A ‘UDI’ of our own

James Kelly seems to have changed his tune about a course of action which he previously denounced as unthinkably irresponsible ‘UDI’. More acute observers, of course, realised a long time ago that if Scotland’s independence is to be restored this will never be by any process deemed ‘legal’ by the UK government. It’s either ‘UDI’ or nothing. Where ‘UDI’ is understood to mean a process which excludes the UK government from any involvement and which must, therefore, be branded ‘illegal’ by a British political elite intent on preserving the Union at any cost.

Calling the referendum at the centre of this process “consultative” is a cop-out. It is an attempt to appease British Nationalists by assuring them that we’re only pretending to exercise our right of self-determination and won’t actually do anything. It’s a binary question of the kind that is perfectly suited to being decided by plebiscite. Assuming a properly framed ballot question and an adequate turnout, the result cannot be other than a clear expression of the will of Scotland’s people. Which, in turn, cannot be other than binding on the government and parliament elected by the people of Scotland and accountable to them.

It didn’t take a survey to know that it was nonsense to assume that ‘UDI’ would alienate large numbers of voters. All it took was some understanding of human nature. To anybody with a modicum of such understanding, bold, assertive action is obviously just the thing to catch the public’s imagination – and the mood of the nation.

The only question remaining is who might take this bold, assertive action that will inevitably be dubbed ‘UDI’ by anti-democratic British Nationalists. And whether it will be done properly. Whether the words “bold” and “assertive” are taken to heart.

The current SNP administration doesn’t look a likely candidate. But we shouldn’t give up on them just yet. To get the job done, we need a particular tool. The SNP is what we have to hand. The parlousness of Scotland’s predicament makes delay seriously inadvisable. So we must use what we have. The Yes movement has to get its act together and force Nicola Sturgeon to do what needs to be done – or to step aside in favour of someone who will. The latter trailing as the second choice some distance behind the former.

Forget the less than half-measure of a “consultative” referendum. Appeasement will always be perceived as weakness and encourage retaliatory action. The Scottish Government must be absolutely resolved and determined. The aim is to break the Union, not caress it.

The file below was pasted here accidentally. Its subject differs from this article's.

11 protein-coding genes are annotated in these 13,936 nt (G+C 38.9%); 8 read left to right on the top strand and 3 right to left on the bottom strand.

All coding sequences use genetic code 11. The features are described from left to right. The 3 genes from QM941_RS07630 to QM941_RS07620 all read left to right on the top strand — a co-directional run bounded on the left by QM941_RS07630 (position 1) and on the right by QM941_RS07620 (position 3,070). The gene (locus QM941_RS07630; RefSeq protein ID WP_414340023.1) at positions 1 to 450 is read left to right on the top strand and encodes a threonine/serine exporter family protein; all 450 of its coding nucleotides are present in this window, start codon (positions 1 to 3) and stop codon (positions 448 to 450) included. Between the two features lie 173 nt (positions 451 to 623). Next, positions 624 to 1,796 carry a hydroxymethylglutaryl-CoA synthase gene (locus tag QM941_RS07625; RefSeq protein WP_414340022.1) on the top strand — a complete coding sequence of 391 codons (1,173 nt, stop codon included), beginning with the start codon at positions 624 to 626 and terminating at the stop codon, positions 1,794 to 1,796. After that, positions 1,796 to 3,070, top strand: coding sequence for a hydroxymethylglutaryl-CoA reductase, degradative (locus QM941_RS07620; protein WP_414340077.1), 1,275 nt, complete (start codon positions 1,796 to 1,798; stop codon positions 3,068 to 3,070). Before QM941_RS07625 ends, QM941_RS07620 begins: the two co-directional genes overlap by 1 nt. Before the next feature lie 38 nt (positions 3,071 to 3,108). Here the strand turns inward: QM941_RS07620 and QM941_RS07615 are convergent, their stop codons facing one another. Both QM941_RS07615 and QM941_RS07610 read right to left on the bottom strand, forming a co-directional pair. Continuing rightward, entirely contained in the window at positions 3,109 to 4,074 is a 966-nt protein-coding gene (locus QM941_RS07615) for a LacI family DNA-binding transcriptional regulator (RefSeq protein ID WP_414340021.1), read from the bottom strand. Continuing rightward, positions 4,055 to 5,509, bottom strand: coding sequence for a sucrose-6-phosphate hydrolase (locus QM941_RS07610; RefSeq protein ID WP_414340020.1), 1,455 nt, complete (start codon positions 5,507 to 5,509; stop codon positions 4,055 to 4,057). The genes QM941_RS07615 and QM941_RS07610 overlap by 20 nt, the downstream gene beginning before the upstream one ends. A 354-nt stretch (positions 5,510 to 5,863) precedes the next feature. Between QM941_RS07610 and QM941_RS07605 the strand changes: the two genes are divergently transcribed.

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5 thoughts on “A ‘UDI’ of our own

  1. I think that the survey, and subsequent analyses, carried out by ScotGoesPop/James Kelly is valuable in that provides the additional proof, if any were needed, that pushing ahead with a referendum is in line with the wishes of the majority of Scottish people.

    There is no ambiguity that might be attributed to the interpretation – by the losers in Scotland i.e. the British unionist parties – of a multi-issue election (even if the SNP manifesto made it clear it was No to Boris, No to Leave and the Scottish people’s right to choose the form of government best suited to meet its needs and reflect its ambitions).

    This, is explicit evidence in favour of referendum action and, taken together with the other results from the survey, it is probable that the restoration of Scotland’s self-government will be achieved with such a plebiscite.

    By having these results published by The National in such a high profile way will help to box the SNP leadership in and, as you say, should “force Nicola to do what needs to be done”.

    Liked by 3 people

  2. This is in all honesty the only direction we can take. If set out clearly and unambiguously by SNP then Britnats can whine til the cows come home but will be overtaken by events.

    Liked by 1 person

  3. “The Yes movement has to get its act together and force Nicola Sturgeon to do what needs to be done – or to step aside in favour of someone who will.” You are right Peter! I’m asking you 2 questions you don’t like to be asked, but it needs to be asked. What exactly needs to be done to force Nicola Sturgeon to do what needs to be done? Who will lead the doing of it?

    Like

  4. I’m from Quebec and support an independent Scotland. I’ve voted in two sovereignty referendums: one in 1980 and the other in 1995. The participation rate in the latter was an unprecedented 93.53 percent of the population. In 1995,Jacques Parizeau was premier of Quebec. He headed the Parti Québécois, a sovereignist and social democratic provincial political party. The PQ advocates national sovereignty for Quebec involving independence of the province of Quebec from Canada and establishing a sovereign state. The PQ has also promoted the possibility of maintaining a loose political and economic sovereignty-association between Quebec and Canada.

    The 1995 referendum result was a squeaker: The “No” option carried by 54,288 votes (50.58%). According to the book, The Morning After, written by widely respected Ottawa journalist Chantal Hébert, Parizeau intended to declare a unilateral declaration of independence if the “yes” vote had prevailed in that referendum.

    In my opinion, a UDI is Scotland’s only option and should be seriously considered as Westminster will never agree to willingly break up the UK.

    Like

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